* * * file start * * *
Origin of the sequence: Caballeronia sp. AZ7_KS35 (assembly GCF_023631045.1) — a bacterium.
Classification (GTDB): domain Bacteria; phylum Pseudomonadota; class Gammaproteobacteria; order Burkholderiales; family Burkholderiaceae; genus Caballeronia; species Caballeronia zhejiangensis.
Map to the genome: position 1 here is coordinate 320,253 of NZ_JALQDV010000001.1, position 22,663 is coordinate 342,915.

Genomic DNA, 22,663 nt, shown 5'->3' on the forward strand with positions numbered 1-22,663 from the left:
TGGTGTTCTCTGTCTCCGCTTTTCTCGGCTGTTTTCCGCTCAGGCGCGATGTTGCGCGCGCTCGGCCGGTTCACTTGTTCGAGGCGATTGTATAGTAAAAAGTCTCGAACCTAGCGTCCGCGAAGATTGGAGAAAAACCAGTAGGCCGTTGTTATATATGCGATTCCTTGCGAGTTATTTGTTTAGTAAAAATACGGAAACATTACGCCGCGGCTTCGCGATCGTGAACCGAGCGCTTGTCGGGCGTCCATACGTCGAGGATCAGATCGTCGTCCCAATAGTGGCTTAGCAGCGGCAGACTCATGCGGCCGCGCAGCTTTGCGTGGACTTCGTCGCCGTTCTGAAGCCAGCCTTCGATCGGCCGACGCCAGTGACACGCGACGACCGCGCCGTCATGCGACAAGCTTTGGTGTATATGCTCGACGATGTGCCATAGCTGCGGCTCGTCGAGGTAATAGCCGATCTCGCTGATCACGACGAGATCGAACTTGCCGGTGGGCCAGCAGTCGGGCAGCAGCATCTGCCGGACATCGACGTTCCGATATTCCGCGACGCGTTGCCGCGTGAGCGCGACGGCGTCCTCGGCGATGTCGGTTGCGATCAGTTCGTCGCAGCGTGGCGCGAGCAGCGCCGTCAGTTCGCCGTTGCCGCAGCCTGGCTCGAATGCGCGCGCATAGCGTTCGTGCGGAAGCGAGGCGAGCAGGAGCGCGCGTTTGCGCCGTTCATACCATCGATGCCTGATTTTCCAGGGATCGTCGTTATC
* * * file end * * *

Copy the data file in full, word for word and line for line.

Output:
Origin of the sequence: Caballeronia sp. AZ7_KS35 (assembly GCF_023631045.1) — a bacterium.
Classification (GTDB): domain Bacteria; phylum Pseudomonadota; class Gammaproteobacteria; order Burkholderiales; family Burkholderiaceae; genus Caballeronia; species Caballeronia zhejiangensis.
Map to the genome: position 1 here is coordinate 320,253 of NZ_JALQDV010000001.1, position 22,663 is coordinate 342,915.

Genomic DNA, 22,663 nt, shown 5'->3' on the forward strand with positions numbered 1-22,663 from the left:
TGGTGTTCTCTGTCTCCGCTTTTCTCGGCTGTTTTCCGCTCAGGCGCGATGTTGCGCGCGCTCGGCCGGTTCACTTGTTCGAGGCGATTGTATAGTAAAAAGTCTCGAACCTAGCGTCCGCGAAGATTGGAGAAAAACCAGTAGGCCGTTGTTATATATGCGATTCCTTGCGAGTTATTTGTTTAGTAAAAATACGGAAACATTACGCCGCGGCTTCGCGATCGTGAACCGAGCGCTTGTCGGGCGTCCATACGTCGAGGATCAGATCGTCGTCCCAATAGTGGCTTAGCAGCGGCAGACTCATGCGGCCGCGCAGCTTTGCGTGGACTTCGTCGCCGTTCTGAAGCCAGCCTTCGATCGGCCGACGCCAGTGACACGCGACGACCGCGCCGTCATGCGACAAGCTTTGGTGTATATGCTCGACGATGTGCCATAGCTGCGGCTCGTCGAGGTAATAGCCGATCTCGCTGATCACGACGAGATCGAACTTGCCGGTGGGCCAGCAGTCGGGCAGCAGCATCTGCCGGACATCGACGTTCCGATATTCCGCGACGCGTTGCCGCGTGAGCGCGACGGCGTCCTCGGCGATGTCGGTTGCGATCAGTTCGTCGCAGCGTGGCGCGAGCAGCGCCGTCAGTTCGCCGTTGCCGCAGCCTGGCTCGAATGCGCGCGCATAGCGTTCGTGCGGAAGCGAGGCGAGCAGGAGCGCGCGTTTGCGCCGTTCATACCATCGATGCCTGATTTTCCAGGGATCGTCGTTATC